Saturday, August 05, 2006

Volkswagen's Ego Emissions are Colorless, Odorless, and Very Dangerous

Volkswagen has an ad for its new Passat on page 11 of the current New Yorker that brags:
"How do you brag about a vehicle with low ego emissions?
You don't."
Ah, but you just did. Talking about something by saying you refuse to raise the issue is a slimy technique. Imagine a politician in a stump speech: "Ladies and gentlemen, I'm not a braggart. I won't stand here and tell you that, unlike my opponent, I served my country in the war, refused special interest money, and took a low-paying civil service job instead of exploiting my law degree for financial gain. But I won't tell you any of that here tonight, ladies and gentlemen." I swear I've heard that speech somewhere.

A television version of the Passat ad shows a hipster couple driving by a series of other drivers who announce their pop-psychology insecurities through bullhorns. One man is driving his particular car "because daddy never loved me," a statement he repeats mechanically. We're not supposed to notice how smug our hipster heroes are as they look at each other, wide-eyed and bewildered. The camera reveals the Passat: behold, the car for people who don't like cars.

The ad agency, Crispin Porter + Bogusky even created a website (I can't in good conscience link to it) that "lets" people rate the "ego emissions" of everyday objects. Naturally, the Passat gives us a baseline of "1," so wouldn't you figure a school bus would rate somewhere in the -40 range? It's a 24. Maybe it's based on application. So if I'm driving a school bus but I never let anyone on board ... but that would shoot my "index" up in the hundreds. So maybe a covered wagon is lower. Nope: 26. The lowest transportation-related item I found was a bicycle, which was a 23. 25 people had voted on it. So obviously this was merely an empty exercise in branding, and I just fell for it.

However, my point stands. Beware when people talk too much about pretensions. I knew a guy who had a scene from Beckett's Waiting for Godot tattooed on his arm. He was your classic Brooklyn hipster, and he was very concerned with avoiding the appearance of pretentiousness. Let's call him Matthew, because he was the sort who preferred the long form of his given name.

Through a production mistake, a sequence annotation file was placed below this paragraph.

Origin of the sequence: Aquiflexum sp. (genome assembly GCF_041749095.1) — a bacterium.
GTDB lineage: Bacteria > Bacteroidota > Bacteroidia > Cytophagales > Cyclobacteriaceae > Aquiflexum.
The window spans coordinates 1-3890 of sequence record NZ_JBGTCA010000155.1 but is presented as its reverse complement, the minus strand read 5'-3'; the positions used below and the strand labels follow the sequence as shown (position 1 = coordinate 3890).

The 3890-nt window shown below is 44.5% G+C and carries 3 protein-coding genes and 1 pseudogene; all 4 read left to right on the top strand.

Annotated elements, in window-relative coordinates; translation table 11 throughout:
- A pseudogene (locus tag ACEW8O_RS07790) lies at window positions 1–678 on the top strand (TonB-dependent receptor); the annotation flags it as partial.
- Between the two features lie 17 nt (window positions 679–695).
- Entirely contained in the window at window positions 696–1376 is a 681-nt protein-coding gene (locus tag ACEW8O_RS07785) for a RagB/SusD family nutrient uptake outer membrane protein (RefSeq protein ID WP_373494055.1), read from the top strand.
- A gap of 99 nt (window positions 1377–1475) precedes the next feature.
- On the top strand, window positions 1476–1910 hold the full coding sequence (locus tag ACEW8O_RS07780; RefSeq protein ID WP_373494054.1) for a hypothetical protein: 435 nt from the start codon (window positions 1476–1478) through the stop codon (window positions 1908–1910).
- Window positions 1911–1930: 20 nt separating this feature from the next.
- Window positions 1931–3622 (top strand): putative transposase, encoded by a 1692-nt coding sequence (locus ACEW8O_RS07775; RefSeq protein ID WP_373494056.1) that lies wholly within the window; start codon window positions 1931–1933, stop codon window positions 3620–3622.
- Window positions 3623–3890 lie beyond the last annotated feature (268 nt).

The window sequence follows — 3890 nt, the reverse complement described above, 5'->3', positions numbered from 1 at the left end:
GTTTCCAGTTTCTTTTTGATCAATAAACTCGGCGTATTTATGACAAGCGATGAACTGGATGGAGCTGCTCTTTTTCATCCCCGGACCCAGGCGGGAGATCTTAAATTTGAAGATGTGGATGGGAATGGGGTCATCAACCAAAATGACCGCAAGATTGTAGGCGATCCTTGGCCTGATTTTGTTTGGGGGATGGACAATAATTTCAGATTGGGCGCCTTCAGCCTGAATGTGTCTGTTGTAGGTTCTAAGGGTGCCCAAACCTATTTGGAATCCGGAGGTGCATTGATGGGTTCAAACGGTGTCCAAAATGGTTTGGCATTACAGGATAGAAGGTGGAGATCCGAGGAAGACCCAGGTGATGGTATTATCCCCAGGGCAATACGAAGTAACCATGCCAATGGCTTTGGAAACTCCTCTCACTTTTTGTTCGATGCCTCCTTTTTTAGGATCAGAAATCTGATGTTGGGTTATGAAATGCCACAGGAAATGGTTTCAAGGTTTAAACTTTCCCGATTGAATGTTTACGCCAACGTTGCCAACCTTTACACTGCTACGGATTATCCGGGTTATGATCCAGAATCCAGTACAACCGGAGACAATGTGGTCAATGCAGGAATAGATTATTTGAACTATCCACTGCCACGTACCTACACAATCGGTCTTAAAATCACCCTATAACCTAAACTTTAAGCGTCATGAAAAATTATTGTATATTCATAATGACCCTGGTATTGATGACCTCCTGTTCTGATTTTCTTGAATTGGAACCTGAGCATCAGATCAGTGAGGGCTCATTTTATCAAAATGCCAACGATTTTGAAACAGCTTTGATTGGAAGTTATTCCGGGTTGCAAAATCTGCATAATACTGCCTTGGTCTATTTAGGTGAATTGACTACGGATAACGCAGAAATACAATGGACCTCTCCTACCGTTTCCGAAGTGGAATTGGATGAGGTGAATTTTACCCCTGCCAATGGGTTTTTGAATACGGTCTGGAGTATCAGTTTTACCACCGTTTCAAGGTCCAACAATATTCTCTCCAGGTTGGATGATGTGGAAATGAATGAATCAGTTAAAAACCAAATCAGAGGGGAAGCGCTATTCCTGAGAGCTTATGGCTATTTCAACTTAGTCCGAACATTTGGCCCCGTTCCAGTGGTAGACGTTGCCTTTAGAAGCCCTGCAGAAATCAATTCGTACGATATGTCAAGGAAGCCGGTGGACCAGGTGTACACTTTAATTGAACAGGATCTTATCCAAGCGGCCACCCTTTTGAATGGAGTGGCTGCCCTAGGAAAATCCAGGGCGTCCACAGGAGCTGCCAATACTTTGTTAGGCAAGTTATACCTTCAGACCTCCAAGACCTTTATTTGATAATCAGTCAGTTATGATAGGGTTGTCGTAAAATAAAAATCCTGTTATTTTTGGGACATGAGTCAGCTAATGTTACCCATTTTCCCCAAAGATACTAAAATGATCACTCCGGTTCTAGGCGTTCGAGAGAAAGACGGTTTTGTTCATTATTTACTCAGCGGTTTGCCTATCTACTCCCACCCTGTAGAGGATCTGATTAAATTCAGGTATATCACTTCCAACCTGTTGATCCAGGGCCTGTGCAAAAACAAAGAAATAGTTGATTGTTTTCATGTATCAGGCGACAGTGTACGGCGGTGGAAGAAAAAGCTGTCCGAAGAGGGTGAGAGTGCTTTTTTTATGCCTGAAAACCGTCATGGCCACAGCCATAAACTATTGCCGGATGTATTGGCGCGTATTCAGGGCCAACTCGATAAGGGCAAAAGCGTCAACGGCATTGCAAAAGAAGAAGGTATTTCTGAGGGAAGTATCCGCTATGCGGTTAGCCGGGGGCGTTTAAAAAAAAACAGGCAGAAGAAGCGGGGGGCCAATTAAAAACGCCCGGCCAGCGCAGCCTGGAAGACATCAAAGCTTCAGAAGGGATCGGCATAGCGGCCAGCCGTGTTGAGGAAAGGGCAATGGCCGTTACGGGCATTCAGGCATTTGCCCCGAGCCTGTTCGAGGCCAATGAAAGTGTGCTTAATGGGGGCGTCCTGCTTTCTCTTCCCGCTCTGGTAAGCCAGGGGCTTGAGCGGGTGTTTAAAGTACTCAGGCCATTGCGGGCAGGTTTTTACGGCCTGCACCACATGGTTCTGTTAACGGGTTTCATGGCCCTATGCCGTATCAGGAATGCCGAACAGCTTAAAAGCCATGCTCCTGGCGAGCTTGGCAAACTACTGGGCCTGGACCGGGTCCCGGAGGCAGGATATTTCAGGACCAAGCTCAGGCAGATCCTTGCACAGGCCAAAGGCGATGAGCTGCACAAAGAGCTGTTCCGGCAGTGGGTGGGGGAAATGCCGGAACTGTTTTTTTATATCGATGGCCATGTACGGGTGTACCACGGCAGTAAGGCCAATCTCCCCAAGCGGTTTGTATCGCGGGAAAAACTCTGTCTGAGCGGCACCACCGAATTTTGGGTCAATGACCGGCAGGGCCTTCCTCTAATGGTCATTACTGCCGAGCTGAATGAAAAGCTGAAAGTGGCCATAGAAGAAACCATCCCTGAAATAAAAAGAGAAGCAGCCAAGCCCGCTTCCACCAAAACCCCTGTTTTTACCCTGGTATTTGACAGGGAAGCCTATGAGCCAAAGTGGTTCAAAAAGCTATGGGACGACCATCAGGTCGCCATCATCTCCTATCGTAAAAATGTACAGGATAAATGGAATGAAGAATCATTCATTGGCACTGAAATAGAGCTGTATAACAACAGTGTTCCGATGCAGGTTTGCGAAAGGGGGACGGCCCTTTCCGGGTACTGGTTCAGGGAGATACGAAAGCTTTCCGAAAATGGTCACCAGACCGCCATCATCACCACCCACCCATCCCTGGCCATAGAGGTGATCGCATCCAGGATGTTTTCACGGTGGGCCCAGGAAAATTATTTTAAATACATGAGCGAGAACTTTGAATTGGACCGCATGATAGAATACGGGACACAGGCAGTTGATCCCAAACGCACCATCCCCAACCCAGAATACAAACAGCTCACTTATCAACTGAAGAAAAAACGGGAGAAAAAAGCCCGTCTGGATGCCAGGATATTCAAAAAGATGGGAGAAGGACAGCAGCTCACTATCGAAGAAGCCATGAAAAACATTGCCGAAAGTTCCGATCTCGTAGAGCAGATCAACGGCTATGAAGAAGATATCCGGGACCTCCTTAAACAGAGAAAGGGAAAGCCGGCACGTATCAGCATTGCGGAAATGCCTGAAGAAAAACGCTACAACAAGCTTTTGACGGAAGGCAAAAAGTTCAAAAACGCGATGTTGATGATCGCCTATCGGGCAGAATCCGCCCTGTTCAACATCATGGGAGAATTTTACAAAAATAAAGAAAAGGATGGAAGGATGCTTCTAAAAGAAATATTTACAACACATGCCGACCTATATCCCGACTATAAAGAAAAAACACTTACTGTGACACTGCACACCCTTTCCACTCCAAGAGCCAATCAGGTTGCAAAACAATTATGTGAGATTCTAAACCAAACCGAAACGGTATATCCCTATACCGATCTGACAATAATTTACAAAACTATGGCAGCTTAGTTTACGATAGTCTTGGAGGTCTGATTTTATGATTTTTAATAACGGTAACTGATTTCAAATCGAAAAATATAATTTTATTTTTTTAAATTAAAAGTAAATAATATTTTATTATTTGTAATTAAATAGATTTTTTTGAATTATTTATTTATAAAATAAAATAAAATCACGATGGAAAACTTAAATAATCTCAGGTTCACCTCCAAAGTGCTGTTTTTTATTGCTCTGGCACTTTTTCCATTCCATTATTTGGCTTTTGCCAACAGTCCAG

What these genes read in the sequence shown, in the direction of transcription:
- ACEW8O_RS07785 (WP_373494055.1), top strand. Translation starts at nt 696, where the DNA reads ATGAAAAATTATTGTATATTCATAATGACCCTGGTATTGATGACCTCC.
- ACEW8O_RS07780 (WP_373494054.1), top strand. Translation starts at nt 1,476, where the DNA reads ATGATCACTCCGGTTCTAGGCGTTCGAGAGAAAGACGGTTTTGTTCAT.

Matthew and I got along at first, but then we clashed on the direction of the project on which we worked with five others. To borrow from the Crispin Porter + Bogusky agency, Matthew and I were two in the group with highest ego emissions. But Matthew was the one who proclaimed to be the one with the lowest. And I mean the lowest in the whole group. He demanded my use of the term sans be removed from a document our group produced. Too pompous.

With Matthew, all of our motives were subjected to his nervous-but-impassive pretension filter. I hadn’t been so insecure about my attitudes since a friend in high school chastised me for calling something “low class.”

In the same vein, I haven’t felt so looked down upon since fifth grade when I stood with some of my fellow boys as a sixth grader berated us as nerds in front of her eighth grader boyfriend.

Matthew forced me to reëxamine (note ostentatious umlaut) my security with my most basic attitudes and preferences. And in the end I came out much the way I was before. One's tastes and habits are worth examining, but not doubting, and they certainly aren't worth modifying to appeal to a wider audience.

My conclusion is this: those who truly avoid flamboyant rides buy Honda Accords. Better still, Toyota Camrys. Those who are insecure about their status, class, and judgments buy Volkswagen Passats and congratulate themselves publicly for avoiding that awful affectation, the BMW, even though they could afford it.

1 Comments:

Anonymous Andrew said...

"Matthew" is me, isn't he? I'll get you you pretentious son of a bitch.

10:30 AM  

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